1. Figure 7 is a model depicting how a major weapon system Items that can be used directly by the Armed Forces to carry out combat missions. combines hardware development as the basic structure with a software intensive A system in which software represents the largest segment in one or more of the following criteria: system development cost, system development risk, system functionality, or development time. development that is occurring simultaneously with the hardware development program. In a hardware intensive development, the design, fabrication, and testing of physical prototypes may determine overall schedule, decision points, and milestones The point at which a recommendation is made and approval sought regarding starting or continuing an acquisition program, i.e., proceeding to the next phase. Milestones established by DoDI 5000.02 are: Milestone A that approves entry into the Technology Maturation and Risk Reduction phase; Milestone B that approves entry into the Engineering and Manufacturing Development phase; and Milestone C that approves entry into the Production and Deployment phase., but software development will often dictate the pace of program execution and must be tightly integrated and coordinated with hardware development decision points. figure7 2. In the hybrid “A” model, software development should be organized into a series of testable software builds, as depicted in Figure 7. These builds should lead up to the full capability needed to satisfy program requirements and Initial Operational Capability (IOC) In general, attained when selected units and/or organizations in the force structure scheduled to receive a new system have received it and have the ability to employ and maintain it. The specifics for any particular system IOC are defined in that system’s Capability Development Document and Capability Production Document. . Software builds should be structured so that the timing of content delivery is synchronized with the need for integration, developmental and operational testing in hardware prototypes. The Milestone B decision to enter EMD The third phase of the Defense Acquisition System, usually beginning after MS B, as defined and established by DoDI 5000.02. The purpose of the EMD Phase is to develop, build, and test a product to verify that all operational and derived requirements have been met and to support production or deployment decisions. EMD completes all needed hardware and software detailed design; systemically retires any open risks; builds and tests prototypes or first articles to verify compliance with capability requirements; and prepares for production or deployment. It includes the establishment of the initial product baseline for all configuration items. and the Milestone C decision to enter Production and Deployment (P&D) should include software functional capability development maturity criteria as well as demonstrated technical performance exit criteria.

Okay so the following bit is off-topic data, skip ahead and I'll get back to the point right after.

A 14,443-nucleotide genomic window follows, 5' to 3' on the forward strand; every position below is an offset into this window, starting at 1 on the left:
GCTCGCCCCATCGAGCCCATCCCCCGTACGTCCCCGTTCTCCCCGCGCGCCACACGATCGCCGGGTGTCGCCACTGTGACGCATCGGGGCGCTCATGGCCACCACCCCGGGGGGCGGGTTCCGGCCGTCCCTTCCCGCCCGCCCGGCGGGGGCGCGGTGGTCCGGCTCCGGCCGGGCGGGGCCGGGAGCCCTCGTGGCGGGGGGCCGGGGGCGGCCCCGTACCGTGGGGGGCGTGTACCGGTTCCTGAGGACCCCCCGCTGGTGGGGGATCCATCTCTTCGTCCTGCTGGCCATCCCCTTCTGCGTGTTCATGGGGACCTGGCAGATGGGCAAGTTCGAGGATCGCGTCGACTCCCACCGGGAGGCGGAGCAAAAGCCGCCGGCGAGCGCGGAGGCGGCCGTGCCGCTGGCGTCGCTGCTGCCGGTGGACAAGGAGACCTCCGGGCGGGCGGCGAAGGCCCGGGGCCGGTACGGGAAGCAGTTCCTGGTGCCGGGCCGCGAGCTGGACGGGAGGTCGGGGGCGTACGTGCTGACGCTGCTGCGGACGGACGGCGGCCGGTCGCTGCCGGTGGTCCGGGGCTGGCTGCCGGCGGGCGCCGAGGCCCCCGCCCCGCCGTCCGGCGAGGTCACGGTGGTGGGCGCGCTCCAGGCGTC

3. Model 6: Hybrid Model B (Software Dominant), depicts how a software intensive product development can include a mix of incrementally deployed software products or releases that include intermediate software builds. All of the comments about incremental software fielding associated with Model 3 in paragraph 5c(3)(d) apply to this model as well. This is a complex model to plan and execute successfully, but depending on the product it may be the most logical way to structure the acquisition program. figure8 (g) Risk Management in Hybrid Models. Highly integrated complex software and hardware development poses special risks to program cost and schedule performance. Technical, cost, and schedule risks associated with hardware and software development must be managed throughout the program’s life cycle and will be a topic of special interest at all decision points and milestones.